A recent conducted by AAA, Distracted Driving Among Newly Licensed Teen Drivers, reveals that teenage girls are twice as likely to use a cell phone or electronic device than boys.
This was the first study conducted using in-car video footage to specifically focus on teen distracted driving habits.
Girls were also observed reaching for an object in the vehicle while driving more than twice than the boys. Young female drivers are 25% more likely to eat or drink beverages while behind the wheel. Boys however, were more than twice as likely to turn around in their seats while driving, completely taking their field of vision away from the road.
Looking at a cell phone is a bigger distraction than reaching for another object inside the car. Young drivers that took their eyes off the road to look at a cell phone did so for a full second longer than those that were faced with another type of distraction.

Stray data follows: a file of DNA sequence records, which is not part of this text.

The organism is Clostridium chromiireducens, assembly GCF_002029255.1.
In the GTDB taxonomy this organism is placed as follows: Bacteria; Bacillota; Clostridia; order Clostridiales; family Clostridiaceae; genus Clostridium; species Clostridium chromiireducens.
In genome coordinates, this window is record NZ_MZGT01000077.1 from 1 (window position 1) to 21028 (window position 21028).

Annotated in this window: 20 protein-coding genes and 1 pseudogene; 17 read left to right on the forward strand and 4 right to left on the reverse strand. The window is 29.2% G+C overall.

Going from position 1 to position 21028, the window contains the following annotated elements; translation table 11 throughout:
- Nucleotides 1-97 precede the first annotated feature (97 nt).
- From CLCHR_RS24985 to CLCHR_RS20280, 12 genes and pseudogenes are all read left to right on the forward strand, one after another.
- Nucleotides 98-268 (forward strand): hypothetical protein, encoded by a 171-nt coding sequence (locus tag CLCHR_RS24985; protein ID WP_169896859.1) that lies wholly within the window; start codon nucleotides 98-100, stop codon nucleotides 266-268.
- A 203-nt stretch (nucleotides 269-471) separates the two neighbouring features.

The AAA study also revealed that passengers can positively and negatively affect a teens driving habits. Distractions decreased and the teen drivers were more focused when parents or other adults were in the car. On the other hand, when more than one teen passenger was in the car, the distractions increased through loud conversations and horseplay in more than 50% of these situations. Drivers were six times as likely to have a serious incident when there was loud conversation in the vehicle, and were more than twice as likely to have a high g-force event when there was horseplay.
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For additional resources on educating young drivers of distracted driving, please visit; www.endDD.org, www.60forsafety.org, or http://www.anapolschwartz.com/attorneys/joel_feldman.shtml